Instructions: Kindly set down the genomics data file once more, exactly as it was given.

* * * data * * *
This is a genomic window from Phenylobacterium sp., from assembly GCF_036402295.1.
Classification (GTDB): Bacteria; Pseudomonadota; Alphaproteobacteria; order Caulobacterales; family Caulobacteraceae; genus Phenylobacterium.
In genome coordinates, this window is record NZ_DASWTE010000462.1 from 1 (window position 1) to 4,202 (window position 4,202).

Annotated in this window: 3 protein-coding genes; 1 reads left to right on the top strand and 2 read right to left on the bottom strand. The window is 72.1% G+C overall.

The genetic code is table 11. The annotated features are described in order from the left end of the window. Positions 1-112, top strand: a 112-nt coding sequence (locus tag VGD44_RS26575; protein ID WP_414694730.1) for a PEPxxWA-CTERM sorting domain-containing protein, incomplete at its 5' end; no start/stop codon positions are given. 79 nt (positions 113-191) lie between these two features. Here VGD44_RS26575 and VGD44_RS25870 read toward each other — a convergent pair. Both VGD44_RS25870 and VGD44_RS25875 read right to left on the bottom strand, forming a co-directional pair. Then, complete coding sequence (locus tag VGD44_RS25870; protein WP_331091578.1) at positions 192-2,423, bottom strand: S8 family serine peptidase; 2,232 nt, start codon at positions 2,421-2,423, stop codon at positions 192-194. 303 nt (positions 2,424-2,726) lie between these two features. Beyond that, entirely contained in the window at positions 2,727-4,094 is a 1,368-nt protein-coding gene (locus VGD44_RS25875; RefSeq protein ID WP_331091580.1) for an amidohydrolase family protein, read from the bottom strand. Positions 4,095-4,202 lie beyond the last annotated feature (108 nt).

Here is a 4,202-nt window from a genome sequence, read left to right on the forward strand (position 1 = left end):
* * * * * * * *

This is a genomic window from Phenylobacterium sp., from assembly GCF_036402295.1.
Classification (GTDB): Bacteria; Pseudomonadota; Alphaproteobacteria; order Caulobacterales; family Caulobacteraceae; genus Phenylobacterium.
In genome coordinates, this window is record NZ_DASWTE010000462.1 from 1 (window position 1) to 4,202 (window position 4,202).

Annotated in this window: 3 protein-coding genes; 1 reads left to right on the top strand and 2 read right to left on the bottom strand. The window is 72.1% G+C overall.

The genetic code is table 11. The annotated features are described in order from the left end of the window. Positions 1-112, top strand: a 112-nt coding sequence (locus tag VGD44_RS26575; protein ID WP_414694730.1) for a PEPxxWA-CTERM sorting domain-containing protein, incomplete at its 5' end; no start/stop codon positions are given. 79 nt (positions 113-191) lie between these two features. Here VGD44_RS26575 and VGD44_RS25870 read toward each other — a convergent pair. Both VGD44_RS25870 and VGD44_RS25875 read right to left on the bottom strand, forming a co-directional pair. Then, complete coding sequence (locus tag VGD44_RS25870; protein WP_331091578.1) at positions 192-2,423, bottom strand: S8 family serine peptidase; 2,232 nt, start codon at positions 2,421-2,423, stop codon at positions 192-194. 303 nt (positions 2,424-2,726) lie between these two features. Beyond that, entirely contained in the window at positions 2,727-4,094 is a 1,368-nt protein-coding gene (locus VGD44_RS25875; RefSeq protein ID WP_331091580.1) for an amidohydrolase family protein, read from the bottom strand. Positions 4,095-4,202 lie beyond the last annotated feature (108 nt).

Here is a 4,202-nt window from a genome sequence, read left to right on the forward strand (position 1 = left end):